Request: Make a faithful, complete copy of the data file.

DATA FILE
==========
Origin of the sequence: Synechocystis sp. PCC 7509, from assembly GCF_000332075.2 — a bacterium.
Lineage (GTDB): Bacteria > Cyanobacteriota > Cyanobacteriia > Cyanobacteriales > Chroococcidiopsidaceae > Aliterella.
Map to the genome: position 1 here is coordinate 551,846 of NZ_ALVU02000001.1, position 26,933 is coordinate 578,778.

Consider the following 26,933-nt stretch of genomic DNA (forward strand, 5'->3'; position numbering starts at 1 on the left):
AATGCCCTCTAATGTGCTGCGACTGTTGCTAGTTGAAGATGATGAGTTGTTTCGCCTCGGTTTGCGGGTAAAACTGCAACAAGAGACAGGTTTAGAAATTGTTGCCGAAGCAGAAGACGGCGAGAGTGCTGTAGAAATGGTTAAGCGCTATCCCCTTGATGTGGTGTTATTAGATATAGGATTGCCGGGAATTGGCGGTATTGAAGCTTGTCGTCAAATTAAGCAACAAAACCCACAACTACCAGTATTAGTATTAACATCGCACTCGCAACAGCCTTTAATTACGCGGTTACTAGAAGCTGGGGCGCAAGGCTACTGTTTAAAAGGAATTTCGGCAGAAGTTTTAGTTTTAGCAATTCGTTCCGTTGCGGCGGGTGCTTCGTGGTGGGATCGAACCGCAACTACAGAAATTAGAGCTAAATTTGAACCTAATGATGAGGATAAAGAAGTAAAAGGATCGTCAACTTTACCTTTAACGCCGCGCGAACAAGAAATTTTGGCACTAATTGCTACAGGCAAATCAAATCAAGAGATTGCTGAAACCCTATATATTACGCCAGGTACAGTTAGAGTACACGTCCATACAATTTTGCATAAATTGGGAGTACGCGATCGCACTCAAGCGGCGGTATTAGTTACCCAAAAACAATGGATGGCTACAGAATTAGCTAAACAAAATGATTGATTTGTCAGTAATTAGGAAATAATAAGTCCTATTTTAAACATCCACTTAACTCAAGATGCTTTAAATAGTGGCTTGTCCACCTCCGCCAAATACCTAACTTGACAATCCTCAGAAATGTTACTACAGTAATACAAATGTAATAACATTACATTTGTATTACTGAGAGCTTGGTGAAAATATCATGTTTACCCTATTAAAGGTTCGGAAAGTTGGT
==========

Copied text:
Origin of the sequence: Synechocystis sp. PCC 7509, from assembly GCF_000332075.2 — a bacterium.
Lineage (GTDB): Bacteria > Cyanobacteriota > Cyanobacteriia > Cyanobacteriales > Chroococcidiopsidaceae > Aliterella.
Map to the genome: position 1 here is coordinate 551,846 of NZ_ALVU02000001.1, position 26,933 is coordinate 578,778.

Consider the following 26,933-nt stretch of genomic DNA (forward strand, 5'->3'; position numbering starts at 1 on the left):
AATGCCCTCTAATGTGCTGCGACTGTTGCTAGTTGAAGATGATGAGTTGTTTCGCCTCGGTTTGCGGGTAAAACTGCAACAAGAGACAGGTTTAGAAATTGTTGCCGAAGCAGAAGACGGCGAGAGTGCTGTAGAAATGGTTAAGCGCTATCCCCTTGATGTGGTGTTATTAGATATAGGATTGCCGGGAATTGGCGGTATTGAAGCTTGTCGTCAAATTAAGCAACAAAACCCACAACTACCAGTATTAGTATTAACATCGCACTCGCAACAGCCTTTAATTACGCGGTTACTAGAAGCTGGGGCGCAAGGCTACTGTTTAAAAGGAATTTCGGCAGAAGTTTTAGTTTTAGCAATTCGTTCCGTTGCGGCGGGTGCTTCGTGGTGGGATCGAACCGCAACTACAGAAATTAGAGCTAAATTTGAACCTAATGATGAGGATAAAGAAGTAAAAGGATCGTCAACTTTACCTTTAACGCCGCGCGAACAAGAAATTTTGGCACTAATTGCTACAGGCAAATCAAATCAAGAGATTGCTGAAACCCTATATATTACGCCAGGTACAGTTAGAGTACACGTCCATACAATTTTGCATAAATTGGGAGTACGCGATCGCACTCAAGCGGCGGTATTAGTTACCCAAAAACAATGGATGGCTACAGAATTAGCTAAACAAAATGATTGATTTGTCAGTAATTAGGAAATAATAAGTCCTATTTTAAACATCCACTTAACTCAAGATGCTTTAAATAGTGGCTTGTCCACCTCCGCCAAATACCTAACTTGACAATCCTCAGAAATGTTACTACAGTAATACAAATGTAATAACATTACATTTGTATTACTGAGAGCTTGGTGAAAATATCATGTTTACCCTATTAAAGGTTCGGAAAGTTGGT